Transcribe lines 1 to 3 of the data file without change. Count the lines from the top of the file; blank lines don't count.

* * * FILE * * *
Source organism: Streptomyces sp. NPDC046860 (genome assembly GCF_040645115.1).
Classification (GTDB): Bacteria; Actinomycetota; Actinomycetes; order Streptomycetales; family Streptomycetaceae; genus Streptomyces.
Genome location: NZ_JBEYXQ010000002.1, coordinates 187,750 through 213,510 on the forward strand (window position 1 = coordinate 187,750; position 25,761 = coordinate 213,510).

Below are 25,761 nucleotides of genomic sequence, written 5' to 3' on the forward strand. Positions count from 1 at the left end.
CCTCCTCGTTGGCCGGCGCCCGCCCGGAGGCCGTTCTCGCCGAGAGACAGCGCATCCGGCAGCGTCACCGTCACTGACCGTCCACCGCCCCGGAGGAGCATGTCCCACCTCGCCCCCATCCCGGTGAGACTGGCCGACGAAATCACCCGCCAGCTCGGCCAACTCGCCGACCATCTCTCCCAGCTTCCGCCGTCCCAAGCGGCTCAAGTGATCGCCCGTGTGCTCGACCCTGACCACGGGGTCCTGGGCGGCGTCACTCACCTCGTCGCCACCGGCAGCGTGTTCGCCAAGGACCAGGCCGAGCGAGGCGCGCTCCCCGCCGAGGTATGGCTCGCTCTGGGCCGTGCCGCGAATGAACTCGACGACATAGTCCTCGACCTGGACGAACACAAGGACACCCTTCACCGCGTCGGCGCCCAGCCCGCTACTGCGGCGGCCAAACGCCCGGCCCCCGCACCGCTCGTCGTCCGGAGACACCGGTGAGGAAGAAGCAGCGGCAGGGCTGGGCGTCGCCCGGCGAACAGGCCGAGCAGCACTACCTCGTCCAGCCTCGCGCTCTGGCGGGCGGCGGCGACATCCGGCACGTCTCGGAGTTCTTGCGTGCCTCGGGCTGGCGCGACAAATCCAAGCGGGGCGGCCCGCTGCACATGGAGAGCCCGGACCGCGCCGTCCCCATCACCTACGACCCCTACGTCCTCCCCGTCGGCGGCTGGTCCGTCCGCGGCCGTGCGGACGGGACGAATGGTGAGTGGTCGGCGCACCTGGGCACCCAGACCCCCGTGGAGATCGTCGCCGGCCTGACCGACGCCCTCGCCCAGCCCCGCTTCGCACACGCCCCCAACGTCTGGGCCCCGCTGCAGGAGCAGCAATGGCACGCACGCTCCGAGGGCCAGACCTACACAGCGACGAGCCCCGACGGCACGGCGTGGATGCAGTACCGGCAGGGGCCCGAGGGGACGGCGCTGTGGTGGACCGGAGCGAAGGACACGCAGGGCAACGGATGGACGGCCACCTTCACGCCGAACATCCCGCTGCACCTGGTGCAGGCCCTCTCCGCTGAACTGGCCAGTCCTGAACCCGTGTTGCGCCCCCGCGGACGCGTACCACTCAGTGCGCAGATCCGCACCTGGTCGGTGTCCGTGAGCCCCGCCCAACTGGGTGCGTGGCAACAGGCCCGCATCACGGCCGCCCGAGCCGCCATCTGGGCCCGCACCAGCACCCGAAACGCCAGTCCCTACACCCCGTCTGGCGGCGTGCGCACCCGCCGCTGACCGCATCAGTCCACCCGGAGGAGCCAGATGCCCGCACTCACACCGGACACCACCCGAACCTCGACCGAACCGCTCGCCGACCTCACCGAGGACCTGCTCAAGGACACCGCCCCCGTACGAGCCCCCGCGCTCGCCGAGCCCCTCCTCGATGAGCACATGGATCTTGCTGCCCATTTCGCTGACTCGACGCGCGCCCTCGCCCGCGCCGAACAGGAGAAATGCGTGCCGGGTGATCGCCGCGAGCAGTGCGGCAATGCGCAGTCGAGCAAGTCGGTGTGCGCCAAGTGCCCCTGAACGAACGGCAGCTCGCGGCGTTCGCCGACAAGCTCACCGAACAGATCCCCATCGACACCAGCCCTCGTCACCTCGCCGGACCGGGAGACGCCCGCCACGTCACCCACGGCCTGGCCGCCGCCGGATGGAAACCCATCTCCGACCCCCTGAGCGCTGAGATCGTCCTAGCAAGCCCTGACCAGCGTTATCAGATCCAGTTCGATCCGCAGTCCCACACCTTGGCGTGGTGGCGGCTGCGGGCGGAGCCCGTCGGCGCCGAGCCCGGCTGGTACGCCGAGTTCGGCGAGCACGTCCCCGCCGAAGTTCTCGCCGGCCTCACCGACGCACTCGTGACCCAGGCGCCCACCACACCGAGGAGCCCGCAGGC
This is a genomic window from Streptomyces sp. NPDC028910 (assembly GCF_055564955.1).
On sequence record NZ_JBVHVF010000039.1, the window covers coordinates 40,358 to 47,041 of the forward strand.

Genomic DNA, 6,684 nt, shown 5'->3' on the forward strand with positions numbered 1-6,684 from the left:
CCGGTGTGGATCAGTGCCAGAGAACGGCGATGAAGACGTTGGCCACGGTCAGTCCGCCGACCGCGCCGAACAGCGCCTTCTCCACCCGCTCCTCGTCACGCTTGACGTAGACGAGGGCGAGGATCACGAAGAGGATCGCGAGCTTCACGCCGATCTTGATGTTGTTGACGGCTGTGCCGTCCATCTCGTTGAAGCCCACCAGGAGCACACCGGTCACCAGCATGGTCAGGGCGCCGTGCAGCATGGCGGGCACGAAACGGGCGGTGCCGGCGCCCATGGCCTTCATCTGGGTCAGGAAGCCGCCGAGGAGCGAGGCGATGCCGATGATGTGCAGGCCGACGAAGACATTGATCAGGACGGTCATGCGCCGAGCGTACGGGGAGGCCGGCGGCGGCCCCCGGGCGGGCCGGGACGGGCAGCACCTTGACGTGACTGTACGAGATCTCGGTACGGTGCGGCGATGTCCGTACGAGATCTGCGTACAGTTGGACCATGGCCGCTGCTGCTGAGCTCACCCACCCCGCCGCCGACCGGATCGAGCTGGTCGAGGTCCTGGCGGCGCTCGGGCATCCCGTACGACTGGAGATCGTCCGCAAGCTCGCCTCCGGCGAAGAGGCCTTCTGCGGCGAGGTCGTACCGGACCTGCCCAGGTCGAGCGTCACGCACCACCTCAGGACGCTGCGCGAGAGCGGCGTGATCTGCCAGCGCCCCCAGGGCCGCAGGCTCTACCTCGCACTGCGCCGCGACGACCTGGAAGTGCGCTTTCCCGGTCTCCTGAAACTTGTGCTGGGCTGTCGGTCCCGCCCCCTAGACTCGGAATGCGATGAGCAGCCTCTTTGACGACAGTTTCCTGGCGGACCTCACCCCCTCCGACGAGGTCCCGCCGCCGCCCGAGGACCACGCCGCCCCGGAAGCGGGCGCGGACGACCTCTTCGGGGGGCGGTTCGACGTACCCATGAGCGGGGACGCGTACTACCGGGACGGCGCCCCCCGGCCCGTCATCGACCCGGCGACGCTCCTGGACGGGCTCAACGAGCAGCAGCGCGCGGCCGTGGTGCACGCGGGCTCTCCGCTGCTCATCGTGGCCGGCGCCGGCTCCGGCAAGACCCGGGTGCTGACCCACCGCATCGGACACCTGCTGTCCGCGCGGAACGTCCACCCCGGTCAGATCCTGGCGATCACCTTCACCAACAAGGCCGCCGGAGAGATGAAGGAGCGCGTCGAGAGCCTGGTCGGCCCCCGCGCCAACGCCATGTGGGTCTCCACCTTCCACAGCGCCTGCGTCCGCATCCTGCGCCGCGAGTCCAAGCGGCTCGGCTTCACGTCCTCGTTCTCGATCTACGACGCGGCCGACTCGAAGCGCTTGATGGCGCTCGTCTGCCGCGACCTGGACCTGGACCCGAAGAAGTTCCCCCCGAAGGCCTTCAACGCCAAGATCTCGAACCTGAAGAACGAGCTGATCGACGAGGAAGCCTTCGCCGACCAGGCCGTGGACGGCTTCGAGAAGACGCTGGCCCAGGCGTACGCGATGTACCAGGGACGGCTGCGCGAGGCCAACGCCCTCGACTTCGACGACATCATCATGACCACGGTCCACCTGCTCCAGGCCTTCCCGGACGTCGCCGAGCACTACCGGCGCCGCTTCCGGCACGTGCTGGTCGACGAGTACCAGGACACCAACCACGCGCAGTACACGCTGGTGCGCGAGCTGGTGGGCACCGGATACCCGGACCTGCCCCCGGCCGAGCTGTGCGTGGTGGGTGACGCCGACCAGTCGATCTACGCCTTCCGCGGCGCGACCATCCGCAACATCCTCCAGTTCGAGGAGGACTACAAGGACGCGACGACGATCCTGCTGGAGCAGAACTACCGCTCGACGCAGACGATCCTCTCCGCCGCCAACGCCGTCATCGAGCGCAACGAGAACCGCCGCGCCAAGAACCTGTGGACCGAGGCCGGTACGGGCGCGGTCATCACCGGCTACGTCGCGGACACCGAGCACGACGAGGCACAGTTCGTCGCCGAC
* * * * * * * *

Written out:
Source organism: Streptomyces sp. NPDC046860 (genome assembly GCF_040645115.1).
Classification (GTDB): Bacteria; Actinomycetota; Actinomycetes; order Streptomycetales; family Streptomycetaceae; genus Streptomyces.
Genome location: NZ_JBEYXQ010000002.1, coordinates 187,750 through 213,510 on the forward strand (window position 1 = coordinate 187,750; position 25,761 = coordinate 213,510).